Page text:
Next year the UK leaves the European Union. What will this mean for the EU accessibility regulations which currently guide our work, the new accessibility legislation in the pipeline, and disability rights in general? Join me to learn what’s going, what’s staying, and what might get lost in transition. I will also provide an insider’s view of how European law is travelling through Westminster during the Article 50 process to its unknown destination.
ScotlandPHP: Developing for privacy and user protection
The most important thing you will ever do as a developer is protect the people in your data. But beyond headlines, scaremongering, and scandals, what is privacy, and how do we develop for it? Before we can protect people from the harms that can result from the misuses of their data, we need to understand our own differing cultural and legal approaches to privacy, and then establish a common methodology to evaluate our work.
This talk will provide a overview of different views and approaches to privacy which exist within our globalised industry and even within our own projects. Then, it will provide attendees with a practical development toolkit which draws on best practice privacy standards, current and upcoming legal regulations, and robust development frameworks.
Attendees will be inspired to integrate a healthy, proactive, and accountable approach to privacy into everything they do.
Drupal Europe: Developing for Privacy and Data Protection
Open source projects can have a positive impact on privacy across the web. First, though, we need to understand our very different cultural and legal approaches to privacy, and define what privacy actually means.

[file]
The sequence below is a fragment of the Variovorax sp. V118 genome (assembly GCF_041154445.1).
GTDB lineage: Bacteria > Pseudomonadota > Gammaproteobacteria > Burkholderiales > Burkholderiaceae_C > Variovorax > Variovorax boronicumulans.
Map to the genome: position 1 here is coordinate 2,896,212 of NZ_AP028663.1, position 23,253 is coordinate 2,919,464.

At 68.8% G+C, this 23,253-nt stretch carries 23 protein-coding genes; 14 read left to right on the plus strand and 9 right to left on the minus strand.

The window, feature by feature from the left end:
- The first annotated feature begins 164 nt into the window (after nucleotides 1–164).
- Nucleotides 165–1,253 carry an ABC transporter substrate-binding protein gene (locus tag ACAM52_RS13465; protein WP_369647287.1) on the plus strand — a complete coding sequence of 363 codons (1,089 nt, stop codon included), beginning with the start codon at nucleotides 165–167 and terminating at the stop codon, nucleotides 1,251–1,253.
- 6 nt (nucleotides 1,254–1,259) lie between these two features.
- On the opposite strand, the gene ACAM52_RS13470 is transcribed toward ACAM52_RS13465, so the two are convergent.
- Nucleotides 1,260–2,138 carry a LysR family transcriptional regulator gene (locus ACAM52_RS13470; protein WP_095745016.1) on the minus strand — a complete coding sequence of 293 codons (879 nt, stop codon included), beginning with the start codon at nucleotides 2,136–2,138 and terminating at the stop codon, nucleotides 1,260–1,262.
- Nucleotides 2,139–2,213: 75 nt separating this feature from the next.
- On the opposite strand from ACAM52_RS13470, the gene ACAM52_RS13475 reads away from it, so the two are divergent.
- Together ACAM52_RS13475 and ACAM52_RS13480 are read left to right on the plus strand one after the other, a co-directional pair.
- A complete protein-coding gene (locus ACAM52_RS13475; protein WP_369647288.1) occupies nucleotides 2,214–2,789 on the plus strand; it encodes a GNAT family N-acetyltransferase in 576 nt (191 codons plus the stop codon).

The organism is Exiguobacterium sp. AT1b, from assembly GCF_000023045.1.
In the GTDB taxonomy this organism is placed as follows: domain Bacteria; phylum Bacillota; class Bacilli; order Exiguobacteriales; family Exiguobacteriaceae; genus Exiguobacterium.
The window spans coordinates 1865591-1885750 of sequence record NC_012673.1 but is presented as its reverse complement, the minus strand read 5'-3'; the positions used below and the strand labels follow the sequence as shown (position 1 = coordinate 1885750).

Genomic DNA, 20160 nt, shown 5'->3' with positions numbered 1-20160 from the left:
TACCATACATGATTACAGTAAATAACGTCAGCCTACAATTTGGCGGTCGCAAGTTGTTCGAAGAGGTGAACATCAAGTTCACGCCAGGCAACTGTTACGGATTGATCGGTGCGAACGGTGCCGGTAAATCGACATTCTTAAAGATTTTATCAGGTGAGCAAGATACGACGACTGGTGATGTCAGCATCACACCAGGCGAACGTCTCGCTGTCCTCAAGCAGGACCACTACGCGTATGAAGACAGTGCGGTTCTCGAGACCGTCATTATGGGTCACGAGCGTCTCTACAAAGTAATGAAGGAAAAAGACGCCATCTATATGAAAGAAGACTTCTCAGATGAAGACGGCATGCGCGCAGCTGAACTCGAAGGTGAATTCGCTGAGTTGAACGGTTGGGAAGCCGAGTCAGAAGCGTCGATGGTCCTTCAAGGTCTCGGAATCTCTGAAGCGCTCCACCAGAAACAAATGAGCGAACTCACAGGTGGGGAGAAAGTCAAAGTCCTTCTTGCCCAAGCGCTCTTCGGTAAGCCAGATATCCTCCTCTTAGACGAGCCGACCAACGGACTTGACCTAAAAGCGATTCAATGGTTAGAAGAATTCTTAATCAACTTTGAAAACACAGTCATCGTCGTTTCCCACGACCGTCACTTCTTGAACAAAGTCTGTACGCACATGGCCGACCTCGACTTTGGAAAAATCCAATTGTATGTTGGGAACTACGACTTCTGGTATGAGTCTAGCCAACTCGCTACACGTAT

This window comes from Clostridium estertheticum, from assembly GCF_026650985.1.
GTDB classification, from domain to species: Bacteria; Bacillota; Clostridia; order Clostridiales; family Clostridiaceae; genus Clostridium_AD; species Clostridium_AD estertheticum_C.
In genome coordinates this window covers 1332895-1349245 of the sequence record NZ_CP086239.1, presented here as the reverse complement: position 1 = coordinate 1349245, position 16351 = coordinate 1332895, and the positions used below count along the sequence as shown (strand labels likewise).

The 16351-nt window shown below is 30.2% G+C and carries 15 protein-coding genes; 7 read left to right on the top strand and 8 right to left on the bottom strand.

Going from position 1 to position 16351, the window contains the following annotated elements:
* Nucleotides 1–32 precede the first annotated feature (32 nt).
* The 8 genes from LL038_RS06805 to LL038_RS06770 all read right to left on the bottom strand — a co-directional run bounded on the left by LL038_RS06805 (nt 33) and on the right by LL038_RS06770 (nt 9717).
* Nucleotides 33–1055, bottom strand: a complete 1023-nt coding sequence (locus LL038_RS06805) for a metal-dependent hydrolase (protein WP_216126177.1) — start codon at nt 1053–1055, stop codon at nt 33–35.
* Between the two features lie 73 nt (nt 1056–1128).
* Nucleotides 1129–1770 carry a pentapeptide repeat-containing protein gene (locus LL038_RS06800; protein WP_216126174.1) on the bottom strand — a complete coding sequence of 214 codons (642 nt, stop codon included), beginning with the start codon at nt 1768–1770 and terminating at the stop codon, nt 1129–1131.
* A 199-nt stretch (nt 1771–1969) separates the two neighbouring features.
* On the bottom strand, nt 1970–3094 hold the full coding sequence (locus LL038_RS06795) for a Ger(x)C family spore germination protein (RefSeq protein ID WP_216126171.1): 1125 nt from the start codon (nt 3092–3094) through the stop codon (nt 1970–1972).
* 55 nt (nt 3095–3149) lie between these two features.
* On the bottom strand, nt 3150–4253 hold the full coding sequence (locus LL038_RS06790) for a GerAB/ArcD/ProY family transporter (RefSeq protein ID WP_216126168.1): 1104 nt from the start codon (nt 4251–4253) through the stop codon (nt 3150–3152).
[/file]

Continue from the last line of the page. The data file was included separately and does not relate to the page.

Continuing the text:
Drupal Europe: The future of the open web and open source
I had the absolute privilege of joining Dries Buytaert (Drupal), DB Hurley (Joomla! and Mautic), Barb Palser (Google), and Tim Lehnen (Drupal Association) for a panel discussion on the future of the open web and open source at Drupal Europe in Darmstadt, Germany.
CodeClan: Privacy by Design
I spoke with CodeClan's Edinburgh summer cohort about the PBD framework, which makes them, to the best of my knowledge, Scotland's first professionally qualified developers formally trained in developing for privacy. I would love to do more speaking and teaching at schools and code academies - hit me up.
WordCamp Europe: Developing for privacy and data protection
This three hour workshop provided developers, designers, agency leaders, and WordPress influencers with a comprehensive foundation of the requirements and expectations of the recently refreshed European data protection and privacy regime.
FrontEnd United: Privacy, Data Protection, and Open Source Development
Open source content management systems are made by those who show up. This creates a unique challenge when developing for privacy and data protection, as contributors bring very different cultural and legal approaches to the table. As project contributors, we need to acknowledge those differences, and the issues they create, so that we can provide a better standard of privacy for those who use our CMSes and those who visit the sites made on them.